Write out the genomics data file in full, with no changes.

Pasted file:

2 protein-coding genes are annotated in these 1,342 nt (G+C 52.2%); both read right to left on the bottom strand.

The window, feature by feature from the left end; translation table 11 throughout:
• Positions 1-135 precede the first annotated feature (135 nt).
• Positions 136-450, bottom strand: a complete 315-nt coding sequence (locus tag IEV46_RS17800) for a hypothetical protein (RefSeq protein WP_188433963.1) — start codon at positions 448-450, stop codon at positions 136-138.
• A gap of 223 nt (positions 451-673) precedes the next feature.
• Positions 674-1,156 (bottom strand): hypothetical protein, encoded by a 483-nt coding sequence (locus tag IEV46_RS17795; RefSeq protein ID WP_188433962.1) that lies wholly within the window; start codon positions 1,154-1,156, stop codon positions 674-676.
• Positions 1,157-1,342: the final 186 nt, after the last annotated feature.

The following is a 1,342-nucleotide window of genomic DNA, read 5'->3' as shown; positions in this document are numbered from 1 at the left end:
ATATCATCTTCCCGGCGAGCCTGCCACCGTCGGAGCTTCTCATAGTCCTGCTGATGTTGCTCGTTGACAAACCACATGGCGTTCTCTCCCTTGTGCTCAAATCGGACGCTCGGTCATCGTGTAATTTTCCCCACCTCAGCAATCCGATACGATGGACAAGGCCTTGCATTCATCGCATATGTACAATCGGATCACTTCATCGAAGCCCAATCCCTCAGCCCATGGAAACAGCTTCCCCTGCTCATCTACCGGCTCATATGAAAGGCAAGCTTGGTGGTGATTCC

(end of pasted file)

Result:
2 protein-coding genes are annotated in these 1,342 nt (G+C 52.2%); both read right to left on the bottom strand.

The window, feature by feature from the left end; translation table 11 throughout:
• Positions 1-135 precede the first annotated feature (135 nt).
• Positions 136-450, bottom strand: a complete 315-nt coding sequence (locus tag IEV46_RS17800) for a hypothetical protein (RefSeq protein WP_188433963.1) — start codon at positions 448-450, stop codon at positions 136-138.
• A gap of 223 nt (positions 451-673) precedes the next feature.
• Positions 674-1,156 (bottom strand): hypothetical protein, encoded by a 483-nt coding sequence (locus tag IEV46_RS17795; RefSeq protein ID WP_188433962.1) that lies wholly within the window; start codon positions 1,154-1,156, stop codon positions 674-676.
• Positions 1,157-1,342: the final 186 nt, after the last annotated feature.

The following is a 1,342-nucleotide window of genomic DNA, read 5'->3' as shown; positions in this document are numbered from 1 at the left end:
ATATCATCTTCCCGGCGAGCCTGCCACCGTCGGAGCTTCTCATAGTCCTGCTGATGTTGCTCGTTGACAAACCACATGGCGTTCTCTCCCTTGTGCTCAAATCGGACGCTCGGTCATCGTGTAATTTTCCCCACCTCAGCAATCCGATACGATGGACAAGGCCTTGCATTCATCGCATATGTACAATCGGATCACTTCATCGAAGCCCAATCCCTCAGCCCATGGAAACAGCTTCCCCTGCTCATCTACCGGCTCATATGAAAGGCAAGCTTGGTGGTGATTCC